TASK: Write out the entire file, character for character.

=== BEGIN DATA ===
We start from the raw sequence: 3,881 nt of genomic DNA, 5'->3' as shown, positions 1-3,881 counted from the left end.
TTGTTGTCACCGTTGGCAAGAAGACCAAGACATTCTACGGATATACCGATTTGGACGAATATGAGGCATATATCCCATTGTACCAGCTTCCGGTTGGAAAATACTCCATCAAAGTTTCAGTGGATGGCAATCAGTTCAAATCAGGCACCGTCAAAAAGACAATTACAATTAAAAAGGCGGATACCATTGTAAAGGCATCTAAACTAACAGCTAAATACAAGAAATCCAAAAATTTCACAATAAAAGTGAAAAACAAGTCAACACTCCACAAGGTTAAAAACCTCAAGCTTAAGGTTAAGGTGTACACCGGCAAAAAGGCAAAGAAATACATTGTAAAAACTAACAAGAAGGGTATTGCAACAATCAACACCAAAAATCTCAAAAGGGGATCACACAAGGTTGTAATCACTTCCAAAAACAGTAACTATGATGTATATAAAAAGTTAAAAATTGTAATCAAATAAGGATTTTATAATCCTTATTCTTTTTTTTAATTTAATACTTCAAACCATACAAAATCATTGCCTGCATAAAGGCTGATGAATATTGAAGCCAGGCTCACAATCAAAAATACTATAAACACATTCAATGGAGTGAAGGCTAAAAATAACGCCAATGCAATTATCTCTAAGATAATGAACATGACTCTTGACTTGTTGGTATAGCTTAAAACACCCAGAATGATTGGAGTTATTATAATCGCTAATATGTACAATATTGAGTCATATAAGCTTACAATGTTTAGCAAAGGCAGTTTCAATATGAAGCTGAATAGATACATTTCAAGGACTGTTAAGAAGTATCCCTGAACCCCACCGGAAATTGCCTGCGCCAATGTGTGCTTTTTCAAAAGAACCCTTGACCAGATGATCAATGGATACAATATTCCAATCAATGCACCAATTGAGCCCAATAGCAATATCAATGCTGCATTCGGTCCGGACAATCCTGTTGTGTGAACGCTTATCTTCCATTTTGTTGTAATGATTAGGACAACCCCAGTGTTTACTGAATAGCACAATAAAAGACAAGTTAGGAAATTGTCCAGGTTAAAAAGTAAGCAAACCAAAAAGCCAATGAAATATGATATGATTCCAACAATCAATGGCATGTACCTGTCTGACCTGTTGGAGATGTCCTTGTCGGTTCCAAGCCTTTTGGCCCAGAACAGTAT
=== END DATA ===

We start from the raw sequence: 3,881 nt of genomic DNA, 5'->3' as shown, positions 1-3,881 counted from the left end.
TTGTTGTCACCGTTGGCAAGAAGACCAAGACATTCTACGGATATACCGATTTGGACGAATATGAGGCATATATCCCATTGTACCAGCTTCCGGTTGGAAAATACTCCATCAAAGTTTCAGTGGATGGCAATCAGTTCAAATCAGGCACCGTCAAAAAGACAATTACAATTAAAAAGGCGGATACCATTGTAAAGGCATCTAAACTAACAGCTAAATACAAGAAATCCAAAAATTTCACAATAAAAGTGAAAAACAAGTCAACACTCCACAAGGTTAAAAACCTCAAGCTTAAGGTTAAGGTGTACACCGGCAAAAAGGCAAAGAAATACATTGTAAAAACTAACAAGAAGGGTATTGCAACAATCAACACCAAAAATCTCAAAAGGGGATCACACAAGGTTGTAATCACTTCCAAAAACAGTAACTATGATGTATATAAAAAGTTAAAAATTGTAATCAAATAAGGATTTTATAATCCTTATTCTTTTTTTTAATTTAATACTTCAAACCATACAAAATCATTGCCTGCATAAAGGCTGATGAATATTGAAGCCAGGCTCACAATCAAAAATACTATAAACACATTCAATGGAGTGAAGGCTAAAAATAACGCCAATGCAATTATCTCTAAGATAATGAACATGACTCTTGACTTGTTGGTATAGCTTAAAACACCCAGAATGATTGGAGTTATTATAATCGCTAATATGTACAATATTGAGTCATATAAGCTTACAATGTTTAGCAAAGGCAGTTTCAATATGAAGCTGAATAGATACATTTCAAGGACTGTTAAGAAGTATCCCTGAACCCCACCGGAAATTGCCTGCGCCAATGTGTGCTTTTTCAAAAGAACCCTTGACCAGATGATCAATGGATACAATATTCCAATCAATGCACCAATTGAGCCCAATAGCAATATCAATGCTGCATTCGGTCCGGACAATCCTGTTGTGTGAACGCTTATCTTCCATTTTGTTGTAATGATTAGGACAACCCCAGTGTTTACTGAATAGCACAATAAAAGACAAGTTAGGAAATTGTCCAGGTTAAAAAGTAAGCAAACCAAAAAGCCAATGAAATATGATATGATTCCAACAATCAATGGCATGTACCTGTCTGACCTGTTGGAGATGTCCTTGTCGGTTCCAAGCCTTTTGGCCCAGAACAGTAT